The Prospect Stall
Christine has been working through a tough month. Slow growth, few call backs and proposals out and waiting for answers. She gets a call from an old prospect that has always been a friendly voice and asks to see her. He explained that he is interested in making a change and always liked her. Can she come and talk to him. The prospect stall, no, they are excited to move forward!!
Christine sets a time, jumps in the car and goes! After some small talk, then she explains some of the differences in who they are now using and Christine’s company’s features and benefits since he’s last spoken to her. He listens carefully to all of Christine’s thoughts and ideas and even took notes. He had questions for her and she answered them all.
She left with the feeling that the two of them were on the same page and he certainly seemed to feel it was a good fit. Christine sends him the information he requested and said she’d call next week. After calling, texting, emailing…crickets. It was such a great prospect, they were so excited! Right?
Christine is in that familiar, albeit uncomfortable, position of having to chase a prospect who told her that they were interested. But, based on their failure to commit, it appears, not so much. Initially, they seemed very convincing in their interest regarding your product or service (as they nearly always are). Since then, Christine’s tactic has been to try to get their ear so that she can tell her story more convincingly, provide a comprehensive review of your features and benefits, and handle any objections that might be blocking the sale. To that end you’ve been persistent, called at least weekly, sometimes more. But that has yielded no tangible results and now she’s feeling like she is becoming a pest.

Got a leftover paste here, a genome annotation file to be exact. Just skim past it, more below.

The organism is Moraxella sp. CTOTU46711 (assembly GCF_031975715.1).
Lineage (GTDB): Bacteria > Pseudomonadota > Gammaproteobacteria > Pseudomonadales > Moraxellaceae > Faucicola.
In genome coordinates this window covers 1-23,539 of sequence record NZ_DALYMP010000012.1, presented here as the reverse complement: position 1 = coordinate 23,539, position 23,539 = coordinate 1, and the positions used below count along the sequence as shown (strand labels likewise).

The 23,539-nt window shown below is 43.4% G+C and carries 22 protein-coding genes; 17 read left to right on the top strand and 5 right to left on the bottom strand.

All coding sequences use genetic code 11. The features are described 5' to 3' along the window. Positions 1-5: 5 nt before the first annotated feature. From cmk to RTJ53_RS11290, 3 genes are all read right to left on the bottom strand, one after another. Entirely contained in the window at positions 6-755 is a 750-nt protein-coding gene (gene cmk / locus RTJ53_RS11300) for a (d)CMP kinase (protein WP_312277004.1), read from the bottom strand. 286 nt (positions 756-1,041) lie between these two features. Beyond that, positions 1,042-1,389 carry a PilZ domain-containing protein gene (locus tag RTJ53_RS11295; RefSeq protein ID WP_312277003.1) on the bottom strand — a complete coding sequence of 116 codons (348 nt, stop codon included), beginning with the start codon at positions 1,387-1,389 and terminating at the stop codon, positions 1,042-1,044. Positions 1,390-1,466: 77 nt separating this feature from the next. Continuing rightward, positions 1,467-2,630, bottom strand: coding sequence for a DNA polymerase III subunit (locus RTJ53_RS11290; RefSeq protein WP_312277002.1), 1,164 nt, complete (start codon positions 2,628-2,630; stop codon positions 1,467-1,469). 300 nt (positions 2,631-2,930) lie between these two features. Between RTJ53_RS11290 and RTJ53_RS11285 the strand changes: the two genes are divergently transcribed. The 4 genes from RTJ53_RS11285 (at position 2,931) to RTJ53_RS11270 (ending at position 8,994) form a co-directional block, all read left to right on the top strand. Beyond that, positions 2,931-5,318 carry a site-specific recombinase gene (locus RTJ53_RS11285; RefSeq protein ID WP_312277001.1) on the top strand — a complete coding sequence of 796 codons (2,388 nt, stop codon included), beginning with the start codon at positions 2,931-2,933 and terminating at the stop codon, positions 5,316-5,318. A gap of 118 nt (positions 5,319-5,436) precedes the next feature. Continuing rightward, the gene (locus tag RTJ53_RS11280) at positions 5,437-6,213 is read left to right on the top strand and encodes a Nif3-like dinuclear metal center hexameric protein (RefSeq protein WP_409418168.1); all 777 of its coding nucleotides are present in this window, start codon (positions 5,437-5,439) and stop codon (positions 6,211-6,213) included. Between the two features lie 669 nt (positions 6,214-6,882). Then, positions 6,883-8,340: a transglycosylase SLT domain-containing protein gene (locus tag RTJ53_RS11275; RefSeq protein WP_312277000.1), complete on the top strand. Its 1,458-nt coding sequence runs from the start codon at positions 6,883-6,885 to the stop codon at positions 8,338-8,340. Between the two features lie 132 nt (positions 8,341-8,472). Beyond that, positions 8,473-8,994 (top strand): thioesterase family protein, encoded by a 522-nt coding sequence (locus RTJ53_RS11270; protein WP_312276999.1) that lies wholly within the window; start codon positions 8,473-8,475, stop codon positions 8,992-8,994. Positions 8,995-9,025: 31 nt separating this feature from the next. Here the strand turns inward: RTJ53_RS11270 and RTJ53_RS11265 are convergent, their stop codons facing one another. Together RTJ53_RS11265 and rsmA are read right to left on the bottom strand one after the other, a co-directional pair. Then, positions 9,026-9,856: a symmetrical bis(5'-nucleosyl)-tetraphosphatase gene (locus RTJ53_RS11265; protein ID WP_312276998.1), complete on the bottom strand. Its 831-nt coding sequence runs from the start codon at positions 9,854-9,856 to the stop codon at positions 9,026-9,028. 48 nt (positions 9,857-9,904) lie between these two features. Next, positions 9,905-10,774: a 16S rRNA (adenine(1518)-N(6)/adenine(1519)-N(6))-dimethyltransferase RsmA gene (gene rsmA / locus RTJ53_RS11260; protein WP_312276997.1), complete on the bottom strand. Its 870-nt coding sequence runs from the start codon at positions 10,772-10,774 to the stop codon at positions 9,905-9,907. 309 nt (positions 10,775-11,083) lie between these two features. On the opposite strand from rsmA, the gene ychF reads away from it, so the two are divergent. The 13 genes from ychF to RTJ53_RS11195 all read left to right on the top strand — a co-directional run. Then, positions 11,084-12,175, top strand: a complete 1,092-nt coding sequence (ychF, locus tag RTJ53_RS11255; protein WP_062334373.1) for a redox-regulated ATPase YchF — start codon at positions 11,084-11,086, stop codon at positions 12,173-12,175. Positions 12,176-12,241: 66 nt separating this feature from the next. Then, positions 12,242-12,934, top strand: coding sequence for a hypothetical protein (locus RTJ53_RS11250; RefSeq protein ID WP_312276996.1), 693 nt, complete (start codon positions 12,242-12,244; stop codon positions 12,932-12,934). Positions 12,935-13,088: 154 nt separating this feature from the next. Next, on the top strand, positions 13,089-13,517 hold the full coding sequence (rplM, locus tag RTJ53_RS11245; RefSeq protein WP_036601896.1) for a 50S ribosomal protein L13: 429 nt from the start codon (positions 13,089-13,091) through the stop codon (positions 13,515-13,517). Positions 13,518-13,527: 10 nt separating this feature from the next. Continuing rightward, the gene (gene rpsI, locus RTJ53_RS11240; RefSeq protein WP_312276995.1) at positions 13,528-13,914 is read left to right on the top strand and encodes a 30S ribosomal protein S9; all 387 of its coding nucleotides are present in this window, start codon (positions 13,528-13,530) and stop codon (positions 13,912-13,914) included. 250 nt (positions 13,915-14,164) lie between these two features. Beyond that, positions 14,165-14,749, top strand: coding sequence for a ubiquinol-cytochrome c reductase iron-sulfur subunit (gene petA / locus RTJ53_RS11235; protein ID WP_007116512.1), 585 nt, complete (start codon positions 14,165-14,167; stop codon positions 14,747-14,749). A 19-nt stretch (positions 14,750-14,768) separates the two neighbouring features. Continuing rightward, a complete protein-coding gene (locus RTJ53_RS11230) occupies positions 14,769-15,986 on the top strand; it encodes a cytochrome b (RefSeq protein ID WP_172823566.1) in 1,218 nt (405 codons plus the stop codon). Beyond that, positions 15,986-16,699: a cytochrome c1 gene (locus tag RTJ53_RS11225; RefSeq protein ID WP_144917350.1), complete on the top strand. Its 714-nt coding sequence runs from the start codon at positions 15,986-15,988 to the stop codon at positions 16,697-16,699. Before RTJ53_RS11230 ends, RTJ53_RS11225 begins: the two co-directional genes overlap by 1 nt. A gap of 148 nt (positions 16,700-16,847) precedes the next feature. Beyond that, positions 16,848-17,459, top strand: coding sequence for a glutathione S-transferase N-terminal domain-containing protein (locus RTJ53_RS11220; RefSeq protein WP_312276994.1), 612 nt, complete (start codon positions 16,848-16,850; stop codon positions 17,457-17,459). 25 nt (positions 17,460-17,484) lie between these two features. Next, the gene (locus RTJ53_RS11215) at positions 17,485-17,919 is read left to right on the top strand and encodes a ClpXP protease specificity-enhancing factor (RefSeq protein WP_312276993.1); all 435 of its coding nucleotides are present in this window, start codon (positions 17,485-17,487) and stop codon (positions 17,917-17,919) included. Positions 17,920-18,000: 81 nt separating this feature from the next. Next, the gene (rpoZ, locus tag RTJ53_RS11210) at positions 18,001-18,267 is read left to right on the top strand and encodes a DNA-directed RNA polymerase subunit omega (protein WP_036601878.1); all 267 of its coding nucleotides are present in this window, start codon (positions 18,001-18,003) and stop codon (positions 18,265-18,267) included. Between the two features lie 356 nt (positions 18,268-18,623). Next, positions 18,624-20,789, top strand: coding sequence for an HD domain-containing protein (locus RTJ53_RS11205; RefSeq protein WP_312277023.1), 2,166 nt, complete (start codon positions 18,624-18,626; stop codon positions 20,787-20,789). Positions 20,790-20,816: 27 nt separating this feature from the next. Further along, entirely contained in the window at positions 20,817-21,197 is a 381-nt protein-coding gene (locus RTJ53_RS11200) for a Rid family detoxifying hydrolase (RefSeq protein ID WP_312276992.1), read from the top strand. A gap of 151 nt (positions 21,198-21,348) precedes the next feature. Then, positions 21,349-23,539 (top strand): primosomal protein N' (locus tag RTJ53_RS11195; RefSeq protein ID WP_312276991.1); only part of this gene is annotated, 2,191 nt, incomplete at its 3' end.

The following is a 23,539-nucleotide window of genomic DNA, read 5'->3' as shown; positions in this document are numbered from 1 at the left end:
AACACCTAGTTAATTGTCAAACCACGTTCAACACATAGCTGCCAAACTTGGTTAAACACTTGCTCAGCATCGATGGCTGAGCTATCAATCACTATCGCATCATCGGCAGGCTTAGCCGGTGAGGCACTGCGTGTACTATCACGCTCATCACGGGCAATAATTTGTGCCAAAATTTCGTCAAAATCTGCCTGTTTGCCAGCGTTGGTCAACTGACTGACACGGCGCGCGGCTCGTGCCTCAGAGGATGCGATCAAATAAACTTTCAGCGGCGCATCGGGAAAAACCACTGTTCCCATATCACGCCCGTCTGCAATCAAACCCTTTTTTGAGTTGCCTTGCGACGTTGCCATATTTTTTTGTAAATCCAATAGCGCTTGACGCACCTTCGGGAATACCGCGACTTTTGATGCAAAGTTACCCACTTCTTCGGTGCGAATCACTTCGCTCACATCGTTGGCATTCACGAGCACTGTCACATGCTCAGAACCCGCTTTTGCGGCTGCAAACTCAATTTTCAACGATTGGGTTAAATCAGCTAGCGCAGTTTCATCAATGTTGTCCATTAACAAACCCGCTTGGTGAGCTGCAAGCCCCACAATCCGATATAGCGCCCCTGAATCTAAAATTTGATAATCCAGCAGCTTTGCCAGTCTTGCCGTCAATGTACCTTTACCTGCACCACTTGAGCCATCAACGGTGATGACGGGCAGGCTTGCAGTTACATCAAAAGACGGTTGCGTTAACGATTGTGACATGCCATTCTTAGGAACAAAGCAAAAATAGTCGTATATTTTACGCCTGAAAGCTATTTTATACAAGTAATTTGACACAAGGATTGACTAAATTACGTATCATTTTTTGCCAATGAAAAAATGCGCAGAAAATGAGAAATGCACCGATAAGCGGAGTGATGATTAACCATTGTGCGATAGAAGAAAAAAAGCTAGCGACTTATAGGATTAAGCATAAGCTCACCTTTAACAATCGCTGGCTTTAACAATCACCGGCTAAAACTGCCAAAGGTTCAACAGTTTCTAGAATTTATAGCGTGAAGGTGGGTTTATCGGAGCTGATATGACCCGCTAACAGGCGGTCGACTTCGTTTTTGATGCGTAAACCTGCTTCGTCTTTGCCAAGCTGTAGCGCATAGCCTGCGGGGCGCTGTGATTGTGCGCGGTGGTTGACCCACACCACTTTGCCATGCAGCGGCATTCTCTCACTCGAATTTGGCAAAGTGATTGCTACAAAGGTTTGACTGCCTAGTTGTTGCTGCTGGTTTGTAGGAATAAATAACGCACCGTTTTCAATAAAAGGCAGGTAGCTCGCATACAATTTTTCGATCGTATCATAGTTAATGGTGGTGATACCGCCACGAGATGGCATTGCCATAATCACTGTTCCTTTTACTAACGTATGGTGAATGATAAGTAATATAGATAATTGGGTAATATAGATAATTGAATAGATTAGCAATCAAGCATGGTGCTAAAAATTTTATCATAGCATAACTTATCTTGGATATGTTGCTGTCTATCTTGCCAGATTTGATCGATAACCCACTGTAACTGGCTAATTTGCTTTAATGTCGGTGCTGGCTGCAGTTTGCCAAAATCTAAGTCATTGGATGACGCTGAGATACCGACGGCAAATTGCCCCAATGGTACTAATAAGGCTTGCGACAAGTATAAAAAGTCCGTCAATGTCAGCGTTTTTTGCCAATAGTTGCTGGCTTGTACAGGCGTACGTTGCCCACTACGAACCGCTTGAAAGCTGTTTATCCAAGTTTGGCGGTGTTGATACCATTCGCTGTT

Traditionalists beware! This is a tough one for many salespeople, but it’s the only way you’ll be able to regain control. However, you’ll have to overcome all your old instincts to continue to sell. This may take some doing since you will want to think you’ve still got a chance. But, you have to call the game! Take it to “no”! Change your assumption from the answer being a “yes” to it being a “no” and tell them. To make it right, you need to exert soft control. How? By pulling back, not moving forward.
Find a way to get through to the “prospect” and explain that you haven’t been reading the signals very well and, based on his failure to return your calls, you believe that they have no interest in moving forward, since you don’t want to be a pest, you’re just going to close the file. *Close the file is not an ending, it is a move that will either move the client forward, wit the fear of loss. If they are still interested, they’ll tell you. If not, you’ve just liberated yourself from another wild goose chase and you will now have a true opportunity at a later point to go back, instead of chasing and looking desperate.